In libraries and archives, males are a persistent minority. Their lack of female socialized subservience gets them disproportionally promoted, and their quirky personalities are often the result of both entitlement and high rates of Asperger’s. Instead of giggling, we decided to consult one and get his take. We turned to real-deal male law librarian Brown Recluse Esq. , of the NBA blog Freedarko, who asked “This counts as professional development, right?”


My good friend and fellow librarian has a comb-over. Should I tell him it doesn’t look good, or would this make our time on the reference desk awkward?

-Anne

Yes, telling him it doesn’t look good would lead to awkwardness. Look, no one wants to be told something they’re doing isn’t working. When a co-worker told me she didn’t like my eyeglass frames, I threw them in the trash that very night and haven’t worn glasses since. Sure, it makes things like driving more of a challenge, but no accidents so far (knock on wood)! But, seriously, the male ego is very fragile, especially in areas of perceived physical decline (like going bald). A more sensitive approach would be to tell him that you think he would look really good with closely cropped hair or whatever hair style you think would suit him better than the comb-over. Then, if he follows your advice, be sure to tell him how good his hair looks. Girls do stuff like this for their friends all the time, don’t they?

At my library, I am serving on a committee with two unattractive heterosexuals. They flirt constantly, which makes my stomach turn. How do I get them to cut it out?

-Mimi

Mimi, that’s quite a conundrum. What you probably want to say is “get a room already,” but that’s not really very professional or polite. Instead, your strategy should be to divide and conquer. Or, just divide, I guess. Pull one of them aside and engage her in conversation individually and separately from the other. Try to find out something about each of them, so you’ll have something to talk about. If the woman likes to knit (and don’t all female librarians knit?), ask her what she’s working on or where she buys her yarn, anything. Just keep them apart. It sucks to have to talk to an ugly person, but it’s better than the nerd mating rituals you’ve had to endure thus far.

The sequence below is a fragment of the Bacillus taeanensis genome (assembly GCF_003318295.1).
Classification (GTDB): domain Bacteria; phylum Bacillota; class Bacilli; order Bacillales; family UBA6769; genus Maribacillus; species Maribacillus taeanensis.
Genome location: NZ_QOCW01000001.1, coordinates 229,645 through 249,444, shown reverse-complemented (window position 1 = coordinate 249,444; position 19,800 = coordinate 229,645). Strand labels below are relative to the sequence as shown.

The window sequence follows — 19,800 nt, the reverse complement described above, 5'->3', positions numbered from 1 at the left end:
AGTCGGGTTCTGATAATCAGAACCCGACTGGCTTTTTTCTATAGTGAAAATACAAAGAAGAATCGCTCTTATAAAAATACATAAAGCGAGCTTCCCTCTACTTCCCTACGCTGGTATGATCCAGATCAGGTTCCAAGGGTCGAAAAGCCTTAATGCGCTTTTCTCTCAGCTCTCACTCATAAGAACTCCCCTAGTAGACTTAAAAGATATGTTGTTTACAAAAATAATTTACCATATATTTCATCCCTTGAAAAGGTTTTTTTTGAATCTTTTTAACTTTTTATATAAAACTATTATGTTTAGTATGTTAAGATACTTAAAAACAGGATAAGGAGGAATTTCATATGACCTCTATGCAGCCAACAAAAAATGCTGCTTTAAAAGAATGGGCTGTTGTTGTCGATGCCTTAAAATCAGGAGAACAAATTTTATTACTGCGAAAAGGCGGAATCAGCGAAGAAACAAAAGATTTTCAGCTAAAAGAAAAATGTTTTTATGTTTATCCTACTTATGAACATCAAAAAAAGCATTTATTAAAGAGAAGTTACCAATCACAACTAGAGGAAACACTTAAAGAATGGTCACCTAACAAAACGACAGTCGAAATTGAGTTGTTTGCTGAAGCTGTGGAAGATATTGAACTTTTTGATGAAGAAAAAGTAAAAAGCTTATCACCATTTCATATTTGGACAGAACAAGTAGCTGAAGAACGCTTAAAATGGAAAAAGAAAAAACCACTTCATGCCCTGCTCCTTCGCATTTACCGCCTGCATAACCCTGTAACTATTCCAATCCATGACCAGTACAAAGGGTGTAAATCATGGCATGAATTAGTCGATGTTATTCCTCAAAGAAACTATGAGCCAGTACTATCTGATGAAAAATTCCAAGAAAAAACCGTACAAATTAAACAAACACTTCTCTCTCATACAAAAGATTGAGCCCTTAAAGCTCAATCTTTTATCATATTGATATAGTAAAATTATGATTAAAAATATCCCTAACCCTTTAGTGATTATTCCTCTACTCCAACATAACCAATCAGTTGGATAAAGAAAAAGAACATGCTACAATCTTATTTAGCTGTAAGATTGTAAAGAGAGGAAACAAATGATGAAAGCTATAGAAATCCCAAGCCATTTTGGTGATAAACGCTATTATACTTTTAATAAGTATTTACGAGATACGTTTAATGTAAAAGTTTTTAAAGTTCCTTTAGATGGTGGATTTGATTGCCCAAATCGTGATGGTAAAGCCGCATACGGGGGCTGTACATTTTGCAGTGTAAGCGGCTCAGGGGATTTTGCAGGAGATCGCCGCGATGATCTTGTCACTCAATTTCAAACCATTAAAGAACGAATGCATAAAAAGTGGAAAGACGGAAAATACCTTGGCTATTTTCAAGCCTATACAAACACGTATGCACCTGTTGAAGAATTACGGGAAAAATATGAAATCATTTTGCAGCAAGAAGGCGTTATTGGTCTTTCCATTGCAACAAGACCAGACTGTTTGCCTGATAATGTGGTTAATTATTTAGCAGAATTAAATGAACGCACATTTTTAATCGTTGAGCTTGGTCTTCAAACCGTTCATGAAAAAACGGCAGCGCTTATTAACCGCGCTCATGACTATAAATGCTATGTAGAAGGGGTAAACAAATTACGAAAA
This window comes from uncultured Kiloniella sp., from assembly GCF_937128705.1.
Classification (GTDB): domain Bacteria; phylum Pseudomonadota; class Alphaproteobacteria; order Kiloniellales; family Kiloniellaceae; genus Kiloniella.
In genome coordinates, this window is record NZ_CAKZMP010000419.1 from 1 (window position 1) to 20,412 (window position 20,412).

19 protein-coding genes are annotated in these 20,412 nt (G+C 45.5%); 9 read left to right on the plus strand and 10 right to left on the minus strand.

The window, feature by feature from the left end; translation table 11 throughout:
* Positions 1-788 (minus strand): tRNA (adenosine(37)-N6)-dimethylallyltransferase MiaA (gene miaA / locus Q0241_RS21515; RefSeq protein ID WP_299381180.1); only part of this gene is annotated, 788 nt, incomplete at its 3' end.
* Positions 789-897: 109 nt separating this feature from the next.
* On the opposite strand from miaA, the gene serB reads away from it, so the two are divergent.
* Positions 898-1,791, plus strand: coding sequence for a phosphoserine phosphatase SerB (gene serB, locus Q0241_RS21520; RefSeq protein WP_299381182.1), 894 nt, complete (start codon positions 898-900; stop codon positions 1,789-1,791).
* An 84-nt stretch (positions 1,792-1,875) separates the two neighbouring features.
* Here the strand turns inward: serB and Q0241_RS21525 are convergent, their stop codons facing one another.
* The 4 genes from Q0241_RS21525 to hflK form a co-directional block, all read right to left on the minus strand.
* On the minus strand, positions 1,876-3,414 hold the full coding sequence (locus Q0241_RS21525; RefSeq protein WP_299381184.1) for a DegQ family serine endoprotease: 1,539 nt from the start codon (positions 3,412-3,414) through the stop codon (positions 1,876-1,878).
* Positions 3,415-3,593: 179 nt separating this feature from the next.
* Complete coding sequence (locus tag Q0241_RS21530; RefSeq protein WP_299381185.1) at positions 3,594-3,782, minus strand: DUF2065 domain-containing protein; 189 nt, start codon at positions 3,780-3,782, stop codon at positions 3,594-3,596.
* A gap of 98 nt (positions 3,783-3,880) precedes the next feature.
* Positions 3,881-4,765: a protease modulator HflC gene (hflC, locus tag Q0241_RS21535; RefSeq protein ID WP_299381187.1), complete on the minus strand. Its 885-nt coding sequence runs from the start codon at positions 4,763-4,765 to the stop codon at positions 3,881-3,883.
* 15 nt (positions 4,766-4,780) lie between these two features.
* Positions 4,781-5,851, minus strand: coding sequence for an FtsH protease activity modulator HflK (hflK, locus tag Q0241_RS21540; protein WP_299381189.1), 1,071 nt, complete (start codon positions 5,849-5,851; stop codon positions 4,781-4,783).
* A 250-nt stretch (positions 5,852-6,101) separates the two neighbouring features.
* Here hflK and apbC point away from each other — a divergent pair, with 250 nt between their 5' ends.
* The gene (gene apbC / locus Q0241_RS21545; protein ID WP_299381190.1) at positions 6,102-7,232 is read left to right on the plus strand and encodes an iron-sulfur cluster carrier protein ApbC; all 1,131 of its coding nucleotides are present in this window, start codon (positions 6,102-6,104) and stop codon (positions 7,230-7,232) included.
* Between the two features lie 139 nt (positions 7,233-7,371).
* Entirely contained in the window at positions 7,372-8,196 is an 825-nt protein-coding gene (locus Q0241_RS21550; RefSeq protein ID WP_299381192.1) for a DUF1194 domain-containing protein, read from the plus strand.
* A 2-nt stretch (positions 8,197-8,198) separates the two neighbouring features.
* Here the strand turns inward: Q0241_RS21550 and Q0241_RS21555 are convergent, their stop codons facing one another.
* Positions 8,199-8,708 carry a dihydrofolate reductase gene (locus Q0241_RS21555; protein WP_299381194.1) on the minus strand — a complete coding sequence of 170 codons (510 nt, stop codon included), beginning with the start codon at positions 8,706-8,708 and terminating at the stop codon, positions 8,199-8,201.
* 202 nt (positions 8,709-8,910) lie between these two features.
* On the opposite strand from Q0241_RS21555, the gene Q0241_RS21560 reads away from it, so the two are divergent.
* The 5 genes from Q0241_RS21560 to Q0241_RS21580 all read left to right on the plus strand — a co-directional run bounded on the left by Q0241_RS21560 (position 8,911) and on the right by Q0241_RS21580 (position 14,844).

UPDATE: Our library dude changed his mind about the second question, so we updated the answer, obvs.

Do you have a question that only a male librarian can answer? Are you a male librarian, eager to share yourself with the world? Write us at booktruck@gmail.com.


Required reading for new library school grads

March 22, 2007

If you have recently graduated with your MLS and are in the process of seeking employment, especially in an academic library, I implore you to read this fantastic article by Nancy Cunningham. The article, In Search of an Emotionally Healthy Library, could potentially save you a lot of heartache and stress. If only I had had this article when I was interviewing for my current position. There are tons of great tips in here on how to discern whether or not this library is seriously toxic or a place where collegiality is the rule and the staff doesn’t feel like slitting their wrists every day. My own personal job search hint: if the library to which you’ve applied has a male director AND assistant director and the majority of the library staff is female, this should make you scratch your temple. If they also insist on being referred to as “Dr.” while everyone else on staff, even those with Ph.Ds are called by their first names, RUN as fast as your little legs can carry you


Interior Decoration in the Archives

March 21, 2007

Archivist at desk

What do we have here? Why it is obviously the Director of Archives at the New York Museum of Natural History as envisioned in the comic Demonslayer (Vol. 2, Number 2). I guess when you get to be a director, you can put any picture you want behind your desk. Full review available here.


roundup: national archives, grumpy librarians, ILL fees and kids at conferences

March 21, 2007

Times op-ed urges the President to give NARA the funds to process its backlog and hire more reference archivists to serve users.

Chronicle of Higher Ed: Naive academic realizes that ILL costs money; Association for Jewish Studies makes a point to provide childcare for its national conference. (Whatever, we miss Lingua Franca)

Salon: Carol Lay, who does the cartoon WayLay, made fun of librarians two weeks ago in regards to “scrotum”. Angry responses led to a take back in this week’s strip. Now librarians “smell good”. Ooookaaay. (Again, we’re only reading Salon for Heather Havrilesky)